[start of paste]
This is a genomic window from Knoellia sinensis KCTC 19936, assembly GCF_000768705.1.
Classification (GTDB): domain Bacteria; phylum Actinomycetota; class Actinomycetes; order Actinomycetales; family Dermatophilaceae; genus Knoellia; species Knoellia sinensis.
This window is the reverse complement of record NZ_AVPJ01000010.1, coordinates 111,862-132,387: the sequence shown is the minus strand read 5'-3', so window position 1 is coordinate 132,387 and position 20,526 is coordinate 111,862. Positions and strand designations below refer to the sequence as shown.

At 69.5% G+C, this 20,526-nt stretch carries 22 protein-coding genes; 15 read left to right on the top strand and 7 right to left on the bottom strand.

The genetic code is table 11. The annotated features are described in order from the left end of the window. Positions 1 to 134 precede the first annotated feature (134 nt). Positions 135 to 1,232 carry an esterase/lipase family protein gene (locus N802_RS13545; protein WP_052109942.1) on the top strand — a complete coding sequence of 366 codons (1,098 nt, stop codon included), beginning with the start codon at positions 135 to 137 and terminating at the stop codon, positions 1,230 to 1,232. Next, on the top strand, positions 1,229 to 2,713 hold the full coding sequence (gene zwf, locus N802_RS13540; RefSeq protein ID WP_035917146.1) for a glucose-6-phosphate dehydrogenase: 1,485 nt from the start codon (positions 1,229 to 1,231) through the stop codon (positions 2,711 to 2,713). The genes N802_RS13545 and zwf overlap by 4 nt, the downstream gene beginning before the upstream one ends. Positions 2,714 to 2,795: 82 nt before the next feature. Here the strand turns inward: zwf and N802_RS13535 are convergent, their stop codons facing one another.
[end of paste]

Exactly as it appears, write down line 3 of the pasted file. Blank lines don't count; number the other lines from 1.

This window is the reverse complement of record NZ_AVPJ01000010.1, coordinates 111,862-132,387: the sequence shown is the minus strand read 5'-3', so window position 1 is coordinate 132,387 and position 20,526 is coordinate 111,862. Positions and strand designations below refer to the sequence as shown.